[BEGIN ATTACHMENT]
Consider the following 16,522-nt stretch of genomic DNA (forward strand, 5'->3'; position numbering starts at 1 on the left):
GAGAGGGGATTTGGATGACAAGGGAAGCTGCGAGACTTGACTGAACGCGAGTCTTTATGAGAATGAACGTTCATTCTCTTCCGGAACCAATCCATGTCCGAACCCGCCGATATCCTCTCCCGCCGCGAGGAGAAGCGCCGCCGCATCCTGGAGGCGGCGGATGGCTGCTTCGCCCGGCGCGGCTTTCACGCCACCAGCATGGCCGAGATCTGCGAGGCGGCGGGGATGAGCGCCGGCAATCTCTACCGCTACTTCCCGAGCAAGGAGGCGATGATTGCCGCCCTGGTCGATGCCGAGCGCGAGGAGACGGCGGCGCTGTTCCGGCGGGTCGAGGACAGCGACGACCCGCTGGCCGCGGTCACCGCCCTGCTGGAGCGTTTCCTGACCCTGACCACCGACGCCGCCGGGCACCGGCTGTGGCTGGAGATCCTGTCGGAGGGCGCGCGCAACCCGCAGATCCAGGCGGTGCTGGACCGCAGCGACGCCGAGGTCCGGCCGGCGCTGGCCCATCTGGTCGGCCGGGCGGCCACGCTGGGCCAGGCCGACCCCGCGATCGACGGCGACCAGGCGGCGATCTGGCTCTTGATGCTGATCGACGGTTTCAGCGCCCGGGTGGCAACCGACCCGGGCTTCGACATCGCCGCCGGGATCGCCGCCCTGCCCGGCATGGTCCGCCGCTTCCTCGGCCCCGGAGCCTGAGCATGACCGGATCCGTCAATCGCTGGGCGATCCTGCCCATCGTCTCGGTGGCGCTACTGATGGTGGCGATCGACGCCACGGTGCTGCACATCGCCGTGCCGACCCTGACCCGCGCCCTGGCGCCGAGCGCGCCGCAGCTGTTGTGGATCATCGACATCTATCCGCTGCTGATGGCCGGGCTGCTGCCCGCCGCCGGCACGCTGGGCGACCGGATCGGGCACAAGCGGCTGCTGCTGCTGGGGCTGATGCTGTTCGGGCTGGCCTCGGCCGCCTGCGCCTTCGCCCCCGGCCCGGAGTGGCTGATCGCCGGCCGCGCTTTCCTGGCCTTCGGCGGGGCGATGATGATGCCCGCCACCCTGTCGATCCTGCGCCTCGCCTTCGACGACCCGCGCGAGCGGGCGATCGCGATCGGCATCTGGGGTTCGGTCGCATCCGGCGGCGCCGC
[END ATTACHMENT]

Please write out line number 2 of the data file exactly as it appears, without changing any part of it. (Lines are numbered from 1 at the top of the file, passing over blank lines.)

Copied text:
GAGAGGGGATTTGGATGACAAGGGAAGCTGCGAGACTTGACTGAACGCGAGTCTTTATGAGAATGAACGTTCATTCTCTTCCGGAACCAATCCATGTCCGAACCCGCCGATATCCTCTCCCGCCGCGAGGAGAAGCGCCGCCGCATCCTGGAGGCGGCGGATGGCTGCTTCGCCCGGCGCGGCTTTCACGCCACCAGCATGGCCGAGATCTGCGAGGCGGCGGGGATGAGCGCCGGCAATCTCTACCGCTACTTCCCGAGCAAGGAGGCGATGATTGCCGCCCTGGTCGATGCCGAGCGCGAGGAGACGGCGGCGCTGTTCCGGCGGGTCGAGGACAGCGACGACCCGCTGGCCGCGGTCACCGCCCTGCTGGAGCGTTTCCTGACCCTGACCACCGACGCCGCCGGGCACCGGCTGTGGCTGGAGATCCTGTCGGAGGGCGCGCGCAACCCGCAGATCCAGGCGGTGCTGGACCGCAGCGACGCCGAGGTCCGGCCGGCGCTGGCCCATCTGGTCGGCCGGGCGGCCACGCTGGGCCAGGCCGACCCCGCGATCGACGGCGACCAGGCGGCGATCTGGCTCTTGATGCTGATCGACGGTTTCAGCGCCCGGGTGGCAACCGACCCGGGCTTCGACATCGCCGCCGGGATCGCCGCCCTGCCCGGCATGGTCCGCCGCTTCCTCGGCCCCGGAGCCTGAGCATGACCGGATCCGTCAATCGCTGGGCGATCCTGCCCATCGTCTCGGTGGCGCTACTGATGGTGGCGATCGACGCCACGGTGCTGCACATCGCCGTGCCGACCCTGACCCGCGCCCTGGCGCCGAGCGCGCCGCAGCTGTTGTGGATCATCGACATCTATCCGCTGCTGATGGCCGGGCTGCTGCCCGCCGCCGGCACGCTGGGCGACCGGATCGGGCACAAGCGGCTGCTGCTGCTGGGGCTGATGCTGTTCGGGCTGGCCTCGGCCGCCTGCGCCTTCGCCCCCGGCCCGGAGTGGCTGATCGCCGGCCGCGCTTTCCTGGCCTTCGGCGGGGCGATGATGATGCCCGCCACCCTGTCGATCCTGCGCCTCGCCTTCGACGACCCGCGCGAGCGGGCGATCGCGATCGGCATCTGGGGTTCGGTCGCATCCGGCGGCGCCGC